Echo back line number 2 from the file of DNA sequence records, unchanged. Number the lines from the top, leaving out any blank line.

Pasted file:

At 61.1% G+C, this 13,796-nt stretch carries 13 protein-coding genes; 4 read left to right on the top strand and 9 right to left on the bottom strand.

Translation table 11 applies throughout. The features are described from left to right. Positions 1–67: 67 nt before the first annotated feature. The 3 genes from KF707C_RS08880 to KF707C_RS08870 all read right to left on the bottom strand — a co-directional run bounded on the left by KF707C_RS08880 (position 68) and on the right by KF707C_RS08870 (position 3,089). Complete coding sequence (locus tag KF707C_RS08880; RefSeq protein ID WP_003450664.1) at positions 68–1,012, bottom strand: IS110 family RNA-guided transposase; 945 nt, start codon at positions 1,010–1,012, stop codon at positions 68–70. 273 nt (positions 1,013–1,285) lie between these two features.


Translation table 11 applies throughout. The features are described from left to right. Positions 1–67: 67 nt before the first annotated feature. The 3 genes from KF707C_RS08880 to KF707C_RS08870 all read right to left on the bottom strand — a co-directional run bounded on the left by KF707C_RS08880 (position 68) and on the right by KF707C_RS08870 (position 3,089). Complete coding sequence (locus tag KF707C_RS08880; RefSeq protein ID WP_003450664.1) at positions 68–1,012, bottom strand: IS110 family RNA-guided transposase; 945 nt, start codon at positions 1,010–1,012, stop codon at positions 68–70. 273 nt (positions 1,013–1,285) lie between these two features.